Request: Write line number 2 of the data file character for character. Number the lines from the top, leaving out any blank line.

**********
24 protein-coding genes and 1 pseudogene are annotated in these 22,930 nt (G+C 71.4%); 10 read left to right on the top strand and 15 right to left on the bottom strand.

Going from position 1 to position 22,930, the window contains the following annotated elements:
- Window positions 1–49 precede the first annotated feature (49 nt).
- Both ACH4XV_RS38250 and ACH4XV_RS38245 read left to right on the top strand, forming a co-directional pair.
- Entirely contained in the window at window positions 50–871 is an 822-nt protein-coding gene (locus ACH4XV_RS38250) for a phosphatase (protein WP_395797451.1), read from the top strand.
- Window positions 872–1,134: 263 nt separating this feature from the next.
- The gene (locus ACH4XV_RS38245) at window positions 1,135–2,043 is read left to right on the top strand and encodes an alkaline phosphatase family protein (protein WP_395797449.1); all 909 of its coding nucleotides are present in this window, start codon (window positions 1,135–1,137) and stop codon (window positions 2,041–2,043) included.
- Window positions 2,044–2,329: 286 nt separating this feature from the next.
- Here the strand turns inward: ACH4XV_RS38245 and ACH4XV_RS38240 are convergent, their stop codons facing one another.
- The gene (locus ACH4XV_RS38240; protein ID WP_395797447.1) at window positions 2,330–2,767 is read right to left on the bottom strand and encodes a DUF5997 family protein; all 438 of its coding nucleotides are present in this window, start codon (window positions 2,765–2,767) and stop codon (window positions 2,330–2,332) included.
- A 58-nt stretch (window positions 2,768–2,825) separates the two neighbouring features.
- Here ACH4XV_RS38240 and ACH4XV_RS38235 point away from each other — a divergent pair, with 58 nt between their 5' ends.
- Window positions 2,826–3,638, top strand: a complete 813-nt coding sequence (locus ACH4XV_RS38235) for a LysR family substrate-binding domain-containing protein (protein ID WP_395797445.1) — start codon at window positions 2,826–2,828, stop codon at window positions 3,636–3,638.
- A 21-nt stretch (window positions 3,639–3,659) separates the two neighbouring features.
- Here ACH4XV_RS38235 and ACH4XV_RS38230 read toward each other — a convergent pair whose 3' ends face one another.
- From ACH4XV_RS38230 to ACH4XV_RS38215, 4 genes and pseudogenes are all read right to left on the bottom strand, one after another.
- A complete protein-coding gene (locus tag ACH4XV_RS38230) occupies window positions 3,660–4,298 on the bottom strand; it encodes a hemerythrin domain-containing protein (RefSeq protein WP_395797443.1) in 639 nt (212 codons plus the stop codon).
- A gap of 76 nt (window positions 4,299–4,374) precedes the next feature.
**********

Going from position 1 to position 22,930, the window contains the following annotated elements: